Forgot to impart some information to you all earlier. Black Bart is moored on the high embankment at Dutton Hollow. In September 2012 a large section of the 235 year old embankment at Dutton Hollow on the Trent & Mersey Canal collapsed after heavy rain. The breach left a crater the size of 12 double decker buses and a huge clean-up bill. When the canal embankment collapsed, water flooded into a nearby farmer’s field leaving a 40 metre hole. CRT & their contractors have done Fantastic work repairing the breach & damage caused. Over 24 million litres of water and 12 thousand tonnes of stones were used to restore the embankment so this wonderful canal could be enjoyed by all again. We all remember the ‘summer’ of 2012.
Bart is currently moored just before the trees at the right hand end of the breach.
Very strange footwear this person has on. Not really…….
Actually, thow only washed toes (all ten of them) & three inches ‘up’ the foot.
Sorry !! Forgot the rest.
It’s still just dirt (& hair) from there on up.
Tuesday 7th June This is the day nb:Black Bart is to depart from current waterway companion The Trent & Mersey Canal. We have only made two brief excursions into these waters to aid our indirect route of cruising to a Very Famous City of the North West. We hope to be arriving in that particular metropolis at the end of June. Salt House Dock awaits. Back to today – Tis Tuesday. Skippet gets the crew up like most days & Bart is readied for departure. Lister is checked & jumped into combustion. Lines released and we, the team are on our way.
A few moor wiggly watery bits lead us to & past ye olde’ dry dock & finally to Dutton Stop lock. Through the lock, pull over & moor. Lister off. North bound craft have a 10 minute departure slot every hour, on the hour. Twenty minutes to go. Time for breakfast.
Three narrowboats have arrived, waiting behind Bart. Lister is running again. It’s ten o’clock & Black Bart is cruising into the 1272 yard long Preston Tunnel.
Our tittle convoy of four make good steady incident free progress through the darkness.
Within twenty minutes Bart is leading (Yes we have managed to stay in front) our new temporary troop safely back into the light.
We are soon at the junction, turning West (left to sum) along the original first five miles of the very old wide Bridgewater Canal. This Wonderful canal will be our lockless inland waterway companion for a few miles & a fair few hours of happy cruising. We bid a fond farewell to the T&M. See you again soon mate. Likely be back later in the year.
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Canal Pioneer James Brindley was appointed engineer for the Trent & Mersey Canal but unfortunately didn’t live to see it’s completion. The T&M was initially (part) opened in 1771, covering 93 miles from the mouth of the River Derwent to Runcorn Gap/Preston Brook. In 1771 the only obstacle that still had to be tackled was the hill at Kidsgrove, through which a tunnel was being dug. Until 1777 when the canal was finally completed , everything had to be carried on the short journey from Etruria, over the top of Kidsgrove Hill, and to the other side, where the canal then allowed continued passage to Preston Brook & the Bridgewater Canal. That tunnel is the Harecastle Tunnel, near Kidsgrove in the city of Stoke-on-Trent, north Staffordshire. There are actually two tunnels; the first was built by Brindley and was 2880 yards (2633 m) long, and barges were ‘legged’ through by men lying on their backs and pushing against the roof with their feet. This was a physically demanding and slow process and created major delays, so leading civil engineer Thomas Telford was commissioned to provide a second, wider, parallel tunnel with a towpath. This 2926 yard (2676 m) long tunnel was opened in 1827. In the 1900s, the Brindley tunnel was closed due to severe subsidence, but the Telford Tunnel – although also prone to the same problems – remains in use, and is the fourth-longest navigable canal tunnel in the UK.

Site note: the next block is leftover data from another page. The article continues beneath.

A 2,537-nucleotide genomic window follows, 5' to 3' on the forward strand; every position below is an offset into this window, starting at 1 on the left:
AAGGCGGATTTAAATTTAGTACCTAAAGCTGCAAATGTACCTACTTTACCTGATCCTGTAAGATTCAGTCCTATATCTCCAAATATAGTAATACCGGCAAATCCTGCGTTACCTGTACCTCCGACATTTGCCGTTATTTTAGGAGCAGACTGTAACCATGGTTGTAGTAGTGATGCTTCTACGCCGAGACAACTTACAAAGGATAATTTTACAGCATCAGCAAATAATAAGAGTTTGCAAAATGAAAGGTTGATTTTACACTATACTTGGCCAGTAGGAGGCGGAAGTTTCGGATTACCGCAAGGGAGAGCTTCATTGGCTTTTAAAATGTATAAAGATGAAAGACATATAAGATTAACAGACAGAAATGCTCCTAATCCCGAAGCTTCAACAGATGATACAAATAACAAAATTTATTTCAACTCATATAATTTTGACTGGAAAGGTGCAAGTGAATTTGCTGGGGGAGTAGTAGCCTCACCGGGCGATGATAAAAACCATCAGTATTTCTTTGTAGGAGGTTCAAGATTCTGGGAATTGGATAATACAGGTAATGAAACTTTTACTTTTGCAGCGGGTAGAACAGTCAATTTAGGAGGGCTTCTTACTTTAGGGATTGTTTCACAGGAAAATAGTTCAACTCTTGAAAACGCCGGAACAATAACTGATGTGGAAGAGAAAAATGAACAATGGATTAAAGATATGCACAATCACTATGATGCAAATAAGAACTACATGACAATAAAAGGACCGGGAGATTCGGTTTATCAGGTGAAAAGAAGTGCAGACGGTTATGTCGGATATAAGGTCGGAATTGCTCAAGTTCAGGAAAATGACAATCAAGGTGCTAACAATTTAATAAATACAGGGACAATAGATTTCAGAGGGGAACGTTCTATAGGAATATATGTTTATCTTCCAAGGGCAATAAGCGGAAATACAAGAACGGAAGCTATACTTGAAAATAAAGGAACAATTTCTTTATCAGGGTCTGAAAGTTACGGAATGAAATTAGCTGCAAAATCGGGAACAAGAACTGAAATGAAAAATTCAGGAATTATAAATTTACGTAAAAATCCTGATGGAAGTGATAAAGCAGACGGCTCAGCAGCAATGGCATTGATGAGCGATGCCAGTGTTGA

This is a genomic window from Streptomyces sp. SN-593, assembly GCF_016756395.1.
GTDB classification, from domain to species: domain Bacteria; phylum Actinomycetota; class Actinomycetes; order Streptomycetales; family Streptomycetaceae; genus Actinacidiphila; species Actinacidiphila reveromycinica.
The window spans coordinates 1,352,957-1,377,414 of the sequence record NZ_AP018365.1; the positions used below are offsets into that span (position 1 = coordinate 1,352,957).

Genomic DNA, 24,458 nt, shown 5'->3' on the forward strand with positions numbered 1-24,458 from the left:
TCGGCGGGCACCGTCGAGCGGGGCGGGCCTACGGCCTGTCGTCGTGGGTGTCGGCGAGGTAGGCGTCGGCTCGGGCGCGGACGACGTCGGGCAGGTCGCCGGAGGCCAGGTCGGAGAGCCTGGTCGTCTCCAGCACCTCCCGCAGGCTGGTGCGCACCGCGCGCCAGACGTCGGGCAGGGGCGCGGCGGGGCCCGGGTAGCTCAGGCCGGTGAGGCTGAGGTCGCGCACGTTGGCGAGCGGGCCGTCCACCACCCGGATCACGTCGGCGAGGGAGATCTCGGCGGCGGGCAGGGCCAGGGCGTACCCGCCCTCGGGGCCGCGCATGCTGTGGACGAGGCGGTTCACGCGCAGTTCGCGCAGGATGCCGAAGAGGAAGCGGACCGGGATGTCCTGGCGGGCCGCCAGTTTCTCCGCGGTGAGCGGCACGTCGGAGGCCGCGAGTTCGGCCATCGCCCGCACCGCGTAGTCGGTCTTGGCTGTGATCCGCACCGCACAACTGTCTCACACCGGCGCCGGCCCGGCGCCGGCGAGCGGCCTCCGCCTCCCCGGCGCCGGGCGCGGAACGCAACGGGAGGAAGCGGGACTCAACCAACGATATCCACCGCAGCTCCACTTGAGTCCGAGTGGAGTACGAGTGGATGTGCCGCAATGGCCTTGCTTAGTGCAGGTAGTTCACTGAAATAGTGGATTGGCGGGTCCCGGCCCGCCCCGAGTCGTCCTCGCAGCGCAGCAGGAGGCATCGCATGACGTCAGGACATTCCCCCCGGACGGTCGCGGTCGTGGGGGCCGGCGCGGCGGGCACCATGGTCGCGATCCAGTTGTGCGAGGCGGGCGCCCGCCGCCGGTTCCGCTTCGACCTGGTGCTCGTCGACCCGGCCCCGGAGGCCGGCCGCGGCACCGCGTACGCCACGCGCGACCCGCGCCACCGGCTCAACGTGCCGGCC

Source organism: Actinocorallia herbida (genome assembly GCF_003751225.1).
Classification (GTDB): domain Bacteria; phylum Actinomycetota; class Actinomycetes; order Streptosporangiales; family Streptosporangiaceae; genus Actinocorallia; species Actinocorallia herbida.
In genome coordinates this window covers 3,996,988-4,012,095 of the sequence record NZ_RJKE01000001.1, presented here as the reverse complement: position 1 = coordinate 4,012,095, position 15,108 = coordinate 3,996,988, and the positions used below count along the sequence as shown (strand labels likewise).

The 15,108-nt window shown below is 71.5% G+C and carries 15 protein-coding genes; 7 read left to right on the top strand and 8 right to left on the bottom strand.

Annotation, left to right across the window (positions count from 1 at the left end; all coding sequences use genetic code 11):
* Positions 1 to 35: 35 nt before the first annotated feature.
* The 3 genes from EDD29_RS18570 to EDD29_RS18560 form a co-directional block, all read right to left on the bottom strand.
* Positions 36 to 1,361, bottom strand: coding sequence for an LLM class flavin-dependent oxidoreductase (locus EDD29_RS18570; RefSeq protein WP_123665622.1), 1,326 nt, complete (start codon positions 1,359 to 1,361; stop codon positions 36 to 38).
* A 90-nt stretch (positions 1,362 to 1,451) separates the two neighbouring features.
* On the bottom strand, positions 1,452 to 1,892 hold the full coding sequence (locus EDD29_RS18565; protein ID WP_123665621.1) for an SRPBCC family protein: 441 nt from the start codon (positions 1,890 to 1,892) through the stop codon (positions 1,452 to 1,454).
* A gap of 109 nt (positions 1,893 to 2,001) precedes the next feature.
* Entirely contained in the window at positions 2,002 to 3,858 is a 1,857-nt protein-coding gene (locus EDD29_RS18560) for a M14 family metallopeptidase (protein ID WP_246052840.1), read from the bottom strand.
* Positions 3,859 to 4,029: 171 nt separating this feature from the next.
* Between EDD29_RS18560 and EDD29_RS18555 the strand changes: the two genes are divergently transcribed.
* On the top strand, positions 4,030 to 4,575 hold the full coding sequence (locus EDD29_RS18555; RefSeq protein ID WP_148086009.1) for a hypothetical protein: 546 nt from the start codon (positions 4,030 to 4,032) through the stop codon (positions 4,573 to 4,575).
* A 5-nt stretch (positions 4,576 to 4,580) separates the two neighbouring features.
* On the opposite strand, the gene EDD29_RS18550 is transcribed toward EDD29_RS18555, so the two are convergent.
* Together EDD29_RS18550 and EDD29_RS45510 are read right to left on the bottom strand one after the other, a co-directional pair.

Black Bart & the Jolly crew have only been wandering the western reaches of this waterway this time. We have cruised bits & bobs of these waters on several occasions. Mayhaps Bart will cruise all of her one day.
Black Bart has cruised North West from Middlewich at the Junction with the Shropshire Union Canal (Middlewich Branch) to the North-West connection with the Bridgewater Canal, swimming 17 miles of the curvaceous, wiggly Trent & Mersey Canal descending 3 deep narrow ‘Middlewich locks’, 1 shallow wide ‘Big’ lock, ‘Dutton Stop Lock’, swimming over the River Dane (Croxton Aque), Gad Brook, Marbury Brook, Wincham Brook, a River Weaver tributary using 5 strange channels called aqueducts, stumbling through the dark of 3 narrow crooked tunnels, sailing along a few (sum-times high) embankments including Dutton Hollow, waving to the amazing Anderton Boat Lift & passing under 41 bridges.